Three Dialogues, by Bishop Berkeley. The Classic of Subjective Idealism.
   Essays of David Hume. The Classic of Academic Scepticism.
   First Principles by Herbert Spencer. The Classic of Agnosticism.
   Prolegomena [to any future Metaphysics], by Immanuel Kant. The best introduction to Metaphysics.
   The Canon [by William Stirling]. The best textbook of Applied Qabalah.
   The Fourth Dimension, by [Charles] H. Hinton. The best essay on the subject.
   The Essays of Thomas Henry Huxley. Masterpieces of philosophy, as of prose.
   ~ Aleister Crowley, Liber ABA, Appendix I: Literature Recommended to Aspirants

*** NEWFULLDB 2.4M ***

1:I don't know what to make of the Muslim mystics, especially those who have come to be known as the Sufis. What do they experience in their mystic experiences? Could they have encountered the same God we do in our Christian mysticism? ~ Tony Campolo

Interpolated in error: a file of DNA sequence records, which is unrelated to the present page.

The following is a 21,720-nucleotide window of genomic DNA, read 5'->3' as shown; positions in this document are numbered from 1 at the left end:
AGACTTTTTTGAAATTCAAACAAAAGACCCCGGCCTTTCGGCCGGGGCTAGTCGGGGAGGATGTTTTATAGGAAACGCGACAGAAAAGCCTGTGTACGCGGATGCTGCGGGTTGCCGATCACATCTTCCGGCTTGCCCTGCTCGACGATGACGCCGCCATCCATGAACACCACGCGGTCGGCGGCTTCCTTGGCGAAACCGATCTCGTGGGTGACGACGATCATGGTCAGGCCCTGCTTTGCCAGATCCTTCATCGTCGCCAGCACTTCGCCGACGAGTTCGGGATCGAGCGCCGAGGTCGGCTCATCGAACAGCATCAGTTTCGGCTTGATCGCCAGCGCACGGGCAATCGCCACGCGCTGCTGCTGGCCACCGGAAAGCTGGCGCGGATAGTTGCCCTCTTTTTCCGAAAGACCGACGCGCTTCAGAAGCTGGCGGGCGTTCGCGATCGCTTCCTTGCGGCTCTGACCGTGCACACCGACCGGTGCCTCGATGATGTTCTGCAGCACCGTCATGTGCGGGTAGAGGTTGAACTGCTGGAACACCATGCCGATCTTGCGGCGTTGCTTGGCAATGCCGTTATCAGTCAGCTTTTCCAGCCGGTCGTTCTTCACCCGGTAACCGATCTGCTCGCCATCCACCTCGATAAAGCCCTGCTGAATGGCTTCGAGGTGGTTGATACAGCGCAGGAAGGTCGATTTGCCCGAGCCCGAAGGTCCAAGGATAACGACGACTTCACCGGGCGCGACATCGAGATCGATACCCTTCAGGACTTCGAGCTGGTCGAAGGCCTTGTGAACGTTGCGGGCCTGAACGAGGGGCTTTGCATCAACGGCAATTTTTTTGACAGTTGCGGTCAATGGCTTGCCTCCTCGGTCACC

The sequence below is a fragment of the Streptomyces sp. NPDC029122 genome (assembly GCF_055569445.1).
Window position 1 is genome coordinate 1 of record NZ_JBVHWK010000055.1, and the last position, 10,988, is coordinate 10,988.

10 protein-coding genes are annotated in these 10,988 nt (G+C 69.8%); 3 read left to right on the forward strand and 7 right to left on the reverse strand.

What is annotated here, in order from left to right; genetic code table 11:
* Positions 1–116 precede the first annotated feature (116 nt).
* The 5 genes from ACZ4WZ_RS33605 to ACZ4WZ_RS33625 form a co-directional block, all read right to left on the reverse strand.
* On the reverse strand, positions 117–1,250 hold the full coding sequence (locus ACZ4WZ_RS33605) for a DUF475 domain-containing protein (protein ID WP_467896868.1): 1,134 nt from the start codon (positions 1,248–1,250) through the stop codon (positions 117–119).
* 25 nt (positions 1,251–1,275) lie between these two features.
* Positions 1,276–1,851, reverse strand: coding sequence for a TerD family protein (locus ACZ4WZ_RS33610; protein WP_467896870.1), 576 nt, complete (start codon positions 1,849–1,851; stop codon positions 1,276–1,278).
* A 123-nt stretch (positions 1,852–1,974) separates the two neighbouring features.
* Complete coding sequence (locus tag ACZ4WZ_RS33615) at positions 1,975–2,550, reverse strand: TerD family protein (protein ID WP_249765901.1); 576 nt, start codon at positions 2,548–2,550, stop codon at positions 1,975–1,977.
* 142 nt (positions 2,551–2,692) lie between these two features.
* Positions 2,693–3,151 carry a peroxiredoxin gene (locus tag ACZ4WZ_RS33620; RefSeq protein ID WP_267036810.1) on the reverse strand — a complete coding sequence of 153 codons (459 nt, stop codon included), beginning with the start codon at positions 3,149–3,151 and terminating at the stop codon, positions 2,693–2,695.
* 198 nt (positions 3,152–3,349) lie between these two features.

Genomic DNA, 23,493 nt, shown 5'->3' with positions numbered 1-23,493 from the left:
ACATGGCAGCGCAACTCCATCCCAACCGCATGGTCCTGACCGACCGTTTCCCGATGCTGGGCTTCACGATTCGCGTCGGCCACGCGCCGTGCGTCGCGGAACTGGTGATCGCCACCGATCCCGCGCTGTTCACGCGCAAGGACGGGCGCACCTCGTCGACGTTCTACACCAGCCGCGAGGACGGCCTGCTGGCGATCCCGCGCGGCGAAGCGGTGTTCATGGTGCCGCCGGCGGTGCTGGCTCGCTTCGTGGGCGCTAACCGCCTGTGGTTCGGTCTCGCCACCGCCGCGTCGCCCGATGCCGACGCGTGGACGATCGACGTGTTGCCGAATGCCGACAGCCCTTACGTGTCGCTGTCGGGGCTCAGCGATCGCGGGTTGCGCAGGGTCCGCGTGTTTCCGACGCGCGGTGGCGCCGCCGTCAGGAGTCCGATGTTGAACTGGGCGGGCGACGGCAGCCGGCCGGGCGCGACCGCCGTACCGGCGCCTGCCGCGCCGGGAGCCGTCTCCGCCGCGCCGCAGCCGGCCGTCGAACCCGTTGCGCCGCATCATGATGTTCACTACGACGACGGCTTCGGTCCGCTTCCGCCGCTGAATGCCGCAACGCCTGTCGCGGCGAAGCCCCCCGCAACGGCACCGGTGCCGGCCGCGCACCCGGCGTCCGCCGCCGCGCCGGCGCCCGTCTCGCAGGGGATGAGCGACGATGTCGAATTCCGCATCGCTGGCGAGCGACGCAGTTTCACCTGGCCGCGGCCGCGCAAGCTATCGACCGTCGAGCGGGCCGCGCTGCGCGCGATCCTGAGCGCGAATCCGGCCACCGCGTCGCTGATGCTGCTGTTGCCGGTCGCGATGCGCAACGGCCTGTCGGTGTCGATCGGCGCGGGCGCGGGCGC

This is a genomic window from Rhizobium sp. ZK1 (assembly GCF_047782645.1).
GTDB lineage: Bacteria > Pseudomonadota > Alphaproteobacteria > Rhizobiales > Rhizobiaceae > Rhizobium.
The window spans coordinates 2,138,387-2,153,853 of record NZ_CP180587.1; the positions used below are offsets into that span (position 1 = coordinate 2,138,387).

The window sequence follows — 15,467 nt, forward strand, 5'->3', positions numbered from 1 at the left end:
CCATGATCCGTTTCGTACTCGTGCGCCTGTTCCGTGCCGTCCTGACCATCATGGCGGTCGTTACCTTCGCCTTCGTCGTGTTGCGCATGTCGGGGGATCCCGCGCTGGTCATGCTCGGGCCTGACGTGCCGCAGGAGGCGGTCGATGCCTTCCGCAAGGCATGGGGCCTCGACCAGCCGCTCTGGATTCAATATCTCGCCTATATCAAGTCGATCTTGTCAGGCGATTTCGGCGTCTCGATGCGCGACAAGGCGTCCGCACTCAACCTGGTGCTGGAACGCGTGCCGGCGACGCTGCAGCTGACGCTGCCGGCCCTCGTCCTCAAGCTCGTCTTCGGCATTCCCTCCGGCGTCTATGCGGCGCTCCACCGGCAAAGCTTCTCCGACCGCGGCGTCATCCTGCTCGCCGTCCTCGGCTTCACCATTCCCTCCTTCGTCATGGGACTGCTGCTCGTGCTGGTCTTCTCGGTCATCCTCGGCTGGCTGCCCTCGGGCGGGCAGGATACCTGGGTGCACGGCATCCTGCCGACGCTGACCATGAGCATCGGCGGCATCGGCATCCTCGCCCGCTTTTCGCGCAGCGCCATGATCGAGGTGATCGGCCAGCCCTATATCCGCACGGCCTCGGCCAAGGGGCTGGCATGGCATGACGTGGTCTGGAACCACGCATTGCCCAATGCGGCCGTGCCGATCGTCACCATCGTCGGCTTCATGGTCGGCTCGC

2:Briefly and generally stated, mystical theology or Christian mysticism seeks to describe an experienced, direct, non-abstract, unmediated, loving knowing of God, a knowing or seeing so direct as to be called union with God.”[97] Such an experience of God came through “contemplation”—observing ~ Daryl Aaron
3:With the advent of medieval Scholasticism, … we find a clear distinction between theologia and philosophia. Theology became conscious of its autonomy qua supreme science, which philosophy was emptied of its spiritual exercises, which, from now on, were relegated to Christian mysticism and ethics. Reduced to the rank of a “handmaid of theology,” philosophy’s role was henceforth to furnish theology with conceptual—and hence purely theoretical—material. When, in the modern age, philosophy regained its autonomy, it still retained many features inherited from this medieval conception. In particular, it maintained its purely theoretical character, which even evolved in the direction of a more and more thorough systemization. Not until Nietzsche, Bergson, and existentialism does philosophy consciously return to being a concrete attitude, a way of life and of seeing the world. ~ Pierre Hadot, Philosophy as a Way of Life, trans. Michael Chase (1995), p. 107.